1. Everything about her had two sides to it, one for home and one for anywhere that was not home: her walk, which could be childlike and bobbing, or languid enough to make anyone think she was hearing music in her head; her mouth, which was pale and smirking most of the time, but bright and pink on these evenings out; her laugh, which was cynical and drawling at home . . . but high-pitched and nervous anywhere else . . .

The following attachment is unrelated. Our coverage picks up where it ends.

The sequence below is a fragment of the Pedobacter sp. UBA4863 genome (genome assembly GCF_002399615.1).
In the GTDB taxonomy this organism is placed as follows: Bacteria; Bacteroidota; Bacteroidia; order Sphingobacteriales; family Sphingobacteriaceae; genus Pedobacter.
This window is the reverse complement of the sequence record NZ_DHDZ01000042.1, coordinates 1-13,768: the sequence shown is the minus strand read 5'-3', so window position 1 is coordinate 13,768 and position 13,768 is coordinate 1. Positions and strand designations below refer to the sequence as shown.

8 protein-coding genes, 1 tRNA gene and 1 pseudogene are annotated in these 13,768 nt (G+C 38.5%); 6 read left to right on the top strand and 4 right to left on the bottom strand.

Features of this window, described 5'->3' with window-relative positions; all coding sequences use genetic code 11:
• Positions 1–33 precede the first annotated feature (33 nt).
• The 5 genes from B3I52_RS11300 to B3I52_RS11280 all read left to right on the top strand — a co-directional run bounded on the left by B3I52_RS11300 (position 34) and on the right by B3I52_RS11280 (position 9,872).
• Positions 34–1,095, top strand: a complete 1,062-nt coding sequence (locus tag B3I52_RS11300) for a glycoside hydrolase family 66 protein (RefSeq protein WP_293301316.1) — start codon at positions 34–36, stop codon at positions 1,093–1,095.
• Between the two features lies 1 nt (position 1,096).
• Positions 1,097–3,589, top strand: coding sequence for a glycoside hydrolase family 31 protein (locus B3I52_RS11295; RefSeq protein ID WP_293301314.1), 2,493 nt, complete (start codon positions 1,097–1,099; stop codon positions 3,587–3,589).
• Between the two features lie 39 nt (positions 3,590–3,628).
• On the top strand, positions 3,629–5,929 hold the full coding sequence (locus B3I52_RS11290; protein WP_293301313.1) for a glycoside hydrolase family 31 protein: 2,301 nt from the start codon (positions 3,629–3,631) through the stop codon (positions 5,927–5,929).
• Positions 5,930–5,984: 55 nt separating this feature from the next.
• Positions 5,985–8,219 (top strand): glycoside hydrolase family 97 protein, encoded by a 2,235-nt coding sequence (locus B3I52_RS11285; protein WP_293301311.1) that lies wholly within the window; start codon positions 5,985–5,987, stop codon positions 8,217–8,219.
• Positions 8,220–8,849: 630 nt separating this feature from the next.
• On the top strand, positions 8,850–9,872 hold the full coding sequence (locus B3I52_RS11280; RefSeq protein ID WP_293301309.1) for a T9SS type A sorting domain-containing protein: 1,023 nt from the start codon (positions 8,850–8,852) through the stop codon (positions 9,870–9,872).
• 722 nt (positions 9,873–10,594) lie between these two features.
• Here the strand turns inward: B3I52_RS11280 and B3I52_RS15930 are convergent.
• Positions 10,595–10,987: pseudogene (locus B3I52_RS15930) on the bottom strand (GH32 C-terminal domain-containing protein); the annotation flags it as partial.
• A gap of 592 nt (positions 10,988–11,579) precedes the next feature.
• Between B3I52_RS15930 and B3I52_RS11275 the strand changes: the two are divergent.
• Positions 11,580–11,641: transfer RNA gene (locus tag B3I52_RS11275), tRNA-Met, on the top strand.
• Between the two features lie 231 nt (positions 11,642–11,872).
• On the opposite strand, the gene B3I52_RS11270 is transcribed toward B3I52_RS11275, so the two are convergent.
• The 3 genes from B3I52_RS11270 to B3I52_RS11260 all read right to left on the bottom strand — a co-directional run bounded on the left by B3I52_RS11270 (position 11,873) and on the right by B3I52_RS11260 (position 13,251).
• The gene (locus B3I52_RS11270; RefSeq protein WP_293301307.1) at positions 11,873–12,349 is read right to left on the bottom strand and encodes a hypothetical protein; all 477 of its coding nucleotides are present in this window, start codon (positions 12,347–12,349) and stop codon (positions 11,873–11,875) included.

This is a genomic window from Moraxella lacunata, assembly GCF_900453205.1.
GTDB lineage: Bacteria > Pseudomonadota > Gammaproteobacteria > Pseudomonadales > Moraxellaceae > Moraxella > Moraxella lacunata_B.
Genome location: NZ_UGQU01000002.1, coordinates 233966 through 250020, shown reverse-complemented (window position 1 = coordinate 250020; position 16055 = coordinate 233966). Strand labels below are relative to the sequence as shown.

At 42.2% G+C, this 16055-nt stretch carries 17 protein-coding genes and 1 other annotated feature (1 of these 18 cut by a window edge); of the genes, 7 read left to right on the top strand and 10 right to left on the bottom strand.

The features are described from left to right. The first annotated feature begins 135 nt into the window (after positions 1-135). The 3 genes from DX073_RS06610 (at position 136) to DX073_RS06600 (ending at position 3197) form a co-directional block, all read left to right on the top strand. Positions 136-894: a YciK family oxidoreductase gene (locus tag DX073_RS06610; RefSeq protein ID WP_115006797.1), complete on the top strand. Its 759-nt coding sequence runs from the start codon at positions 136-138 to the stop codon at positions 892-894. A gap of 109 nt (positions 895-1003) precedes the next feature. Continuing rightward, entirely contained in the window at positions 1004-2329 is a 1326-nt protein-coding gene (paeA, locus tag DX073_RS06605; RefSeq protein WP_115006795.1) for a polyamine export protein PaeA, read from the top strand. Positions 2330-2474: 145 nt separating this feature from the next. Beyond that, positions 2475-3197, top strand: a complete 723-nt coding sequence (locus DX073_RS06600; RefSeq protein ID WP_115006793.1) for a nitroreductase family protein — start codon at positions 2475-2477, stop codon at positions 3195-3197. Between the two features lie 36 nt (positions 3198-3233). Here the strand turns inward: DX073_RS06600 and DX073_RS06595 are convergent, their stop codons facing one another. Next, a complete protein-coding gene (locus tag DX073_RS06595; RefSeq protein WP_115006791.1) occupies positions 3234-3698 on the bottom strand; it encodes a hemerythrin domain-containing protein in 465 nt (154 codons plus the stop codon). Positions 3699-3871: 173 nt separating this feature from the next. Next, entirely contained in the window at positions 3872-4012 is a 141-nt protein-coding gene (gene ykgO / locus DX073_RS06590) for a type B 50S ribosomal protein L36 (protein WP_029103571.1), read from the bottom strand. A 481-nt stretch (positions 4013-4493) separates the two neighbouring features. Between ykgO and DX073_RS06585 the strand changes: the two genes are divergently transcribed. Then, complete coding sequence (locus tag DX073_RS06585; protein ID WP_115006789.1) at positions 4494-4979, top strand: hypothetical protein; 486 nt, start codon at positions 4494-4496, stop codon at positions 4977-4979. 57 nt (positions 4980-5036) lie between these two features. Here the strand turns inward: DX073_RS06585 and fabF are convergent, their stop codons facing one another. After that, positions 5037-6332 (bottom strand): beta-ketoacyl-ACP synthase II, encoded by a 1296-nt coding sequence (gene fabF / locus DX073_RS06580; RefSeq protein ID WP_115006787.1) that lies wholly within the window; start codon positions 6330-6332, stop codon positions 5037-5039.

This quotation appears near the beginning of the story and explains the two-sidedness of Connie. At home, Connie appears childish, but away from home, she strives to appear sexy, mature, and seductive. For the most part, her two sides seem to exist in harmony. She argues with her mother and sister at home, but otherwise her transition from child to woman and back again seems to happen effortlessly. However, the fact that Connie has two sides rather than one stable, fully developed personality highlights the awkward, fearful stage she is in as an adolescent. Throughout the story, we see that she is unsure of who she really is—what is actually her and what is a fabricated image of who she wants to be. Her confident smirk and laugh at home give way to a more uncertain, giggly laugh and girly, pink mouth—which actually make her seem more immature. The gap between her former self and new, adult self is uncertain and dangerous. When Arnold Friend appears, he exploits it.